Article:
On My Honor

At a reception honoring musician Sir Robert Mayer on his 100th birthday, an elderly British socialite Lady Diana Cooper fell into conversation with a friendly woman who seemed to know her well.

Lady Diana’s failing eyesight prevented her from recognizing her fellow guest, until she peered more closely at the magnificent diamonds the lady was wearing and realized she was talking to Queen Elizabeth! Overcome with embarrassment, Lady Diana curtsied and stammered, “Ma’am, oh, ma’am, I’m sorry ma’am. I didn’t recognize you without your crown!”

Queen Elizabeth replied, “It was so much Sir Robert’s evening that I decided to leave the crown behind.” Queen Elizabeth wanted Sir Robert to be honored above herself, so she set her crown aside that night for him.

Honor. Anymore, it’s just a word that is thrown around. We look at the world and see people fighting, bullying, and lambasting one other. Honoring one another seems to be far from our lips. We are more concerned about finding honor for ourselves than giving it. And when everyone is looking to gain, nothing is given. Maybe honor is a word meant just for memorials and statues. Maybe honor needs a memorial for itself as we have left it in the past.

Yet when we open Scripture, God seems to put tremendous importance on honoring one another, right alongside of loving one another. Romans 12:10 even goes so far as to command the reader to “Outdo one another in showing honor.” And 1 Peter 2:17 reminds us that honor is not for a select few, but for everyone. God desires that all those created in His image be treated as people with the value and worth that He gave them. No one deserves to be disrespected or attacked. We should honor everyone as the sons and daughters of God that He created us all to be. No matter who they are or what harm they’ve caused you or others, they are still made in God’s image and Christ died for them. We need to start seeing each other as God sees us, which means treating every person with honor.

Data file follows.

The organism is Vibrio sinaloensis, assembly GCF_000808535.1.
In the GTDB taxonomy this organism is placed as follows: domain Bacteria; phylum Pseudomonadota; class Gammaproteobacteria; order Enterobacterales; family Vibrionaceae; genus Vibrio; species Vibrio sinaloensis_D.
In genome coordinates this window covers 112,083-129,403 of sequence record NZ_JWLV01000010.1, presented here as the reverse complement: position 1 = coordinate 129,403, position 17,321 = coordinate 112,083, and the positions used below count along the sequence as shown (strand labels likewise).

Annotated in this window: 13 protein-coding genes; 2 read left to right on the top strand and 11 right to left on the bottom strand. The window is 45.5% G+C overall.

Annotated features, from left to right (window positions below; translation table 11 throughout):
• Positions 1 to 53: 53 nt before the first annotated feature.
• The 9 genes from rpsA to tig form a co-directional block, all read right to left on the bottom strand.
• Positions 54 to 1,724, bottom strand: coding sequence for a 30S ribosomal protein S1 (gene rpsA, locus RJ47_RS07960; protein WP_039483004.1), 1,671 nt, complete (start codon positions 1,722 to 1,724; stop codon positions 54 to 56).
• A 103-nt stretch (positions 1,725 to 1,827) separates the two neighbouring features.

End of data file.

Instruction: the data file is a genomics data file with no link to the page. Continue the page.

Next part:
At the heart of honor is humility (Proverbs 15:33). Humility is the difficult, but priceless factor in honor. To honor others, means that we put others first after placing our own wants and needs aside. Just like Queen Elizabeth did, in order to honor Sir Robert, we get to take the spotlight off of ourselves so it can shine on others. However, this is difficult because it’s not what we are told to do. We are told to do everything we can to keep the spotlight on ourselves. We are more concerned about receiving honor than giving it.

Despite this natural obstacle, we have the full capabilities to overcome it and joyfully honor one another. Philippians 2 describes how Jesus humbled himself by becoming human and sacrificing himself on the cross on our behalf. While we are undeserving of His sacrifice because of the wrong we have done and the hurt we have caused, Jesus still died for us so that we might be honored rather than condemned. If Jesus was willing to put me first by sacrificing His life, then that’s plenty of reason for me to do the same for others. I can take His love and share it over and over again. Christ did not die for a few, but for all. If everyone was worth dying for, then I need to see everyone as Christ does and give honor to all, not just a few.

How will you show others honor in the days and weeks to come? How will you honor God and put Him first in your life? How will you show others honor and put them first?

Whatever you choose to do, change the status quo. Don’t look for how others can honor you, look for how you can honor others!



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